International basketball star and double Olympic gold medalist Brittney Griner was arrested on Feb. 17 for possession of cannabis oil at the Moscow Airport. She was on her way to join UMMC Ekaterinburg, the Russian team she had been playing for since 2014. In a convoluted arrangement with the team, she was able to earn several times her Phoenix Mercury annual salary of $220,000 per season.
On Feb. 24, the Russian Federation invaded its former Republic Ukraine (an independent country) following an extended period of friction between the United States and Russia over the possibility of Ukraine joining the North Atlantic Treaty Organization (NATO).
Since her arrest, Griner has remained in limbo while the U.S. government and its affiliates are preoccupied with strategic maneuverings against the Federation’s military intrusion into Ukraine. Her compatriots within the WNBA have remained steadfast in their support of Griner, while walking a tightrope to avoid provocative statements which might make her a cause célèbre and impede efforts to free her.
“What we were told, and again this is all sort of passed along through hearsay, but what we were told was to not make a big fuss about it so that they could not use her as a pawn, so to speak, in this situation in the war,” WNBA legend Lisa Leslie said.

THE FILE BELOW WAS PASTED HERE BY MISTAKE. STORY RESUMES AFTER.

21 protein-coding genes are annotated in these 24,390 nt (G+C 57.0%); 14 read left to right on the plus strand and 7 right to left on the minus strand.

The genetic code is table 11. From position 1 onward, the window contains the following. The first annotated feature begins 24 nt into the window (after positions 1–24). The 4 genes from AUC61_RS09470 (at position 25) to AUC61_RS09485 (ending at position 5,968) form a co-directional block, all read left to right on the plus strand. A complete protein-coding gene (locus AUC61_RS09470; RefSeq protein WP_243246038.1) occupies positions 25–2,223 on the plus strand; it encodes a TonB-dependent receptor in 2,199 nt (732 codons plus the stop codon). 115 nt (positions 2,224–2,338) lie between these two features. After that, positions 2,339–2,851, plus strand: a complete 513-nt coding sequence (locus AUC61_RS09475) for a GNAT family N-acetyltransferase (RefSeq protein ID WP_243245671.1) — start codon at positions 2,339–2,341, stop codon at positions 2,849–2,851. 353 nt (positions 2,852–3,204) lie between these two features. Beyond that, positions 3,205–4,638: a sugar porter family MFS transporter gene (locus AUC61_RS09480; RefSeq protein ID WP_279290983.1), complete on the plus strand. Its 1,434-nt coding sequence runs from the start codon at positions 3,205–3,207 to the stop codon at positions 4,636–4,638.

State Department spokesperson Ned Price said as much in a July 5 press briefing.
“We do not want to do anything or say anything that would potentially jeopardize the chances of seeing an American released.”
This volatile situation is complicated by the ever-evolving relationship between the United States and Russia in all its iterations, as this latest chapter involves the possibility of a significant portion of the former Communist territory being annexed by the opposing forces, and tipping the scales on the global chessboard.
The Biden administration, in turn, was criticized for not pursuing the matter more aggressively, then admonished by the Russians for their efforts to facilitate closure.
Officially, Griner is charged with the “large-scale transportation of drugs,” into the country, an offense potentially bringing with it a prison sentence of up to 10 years (authorities reportedly found 0.702 grams of hash oil in Griner’s luggage.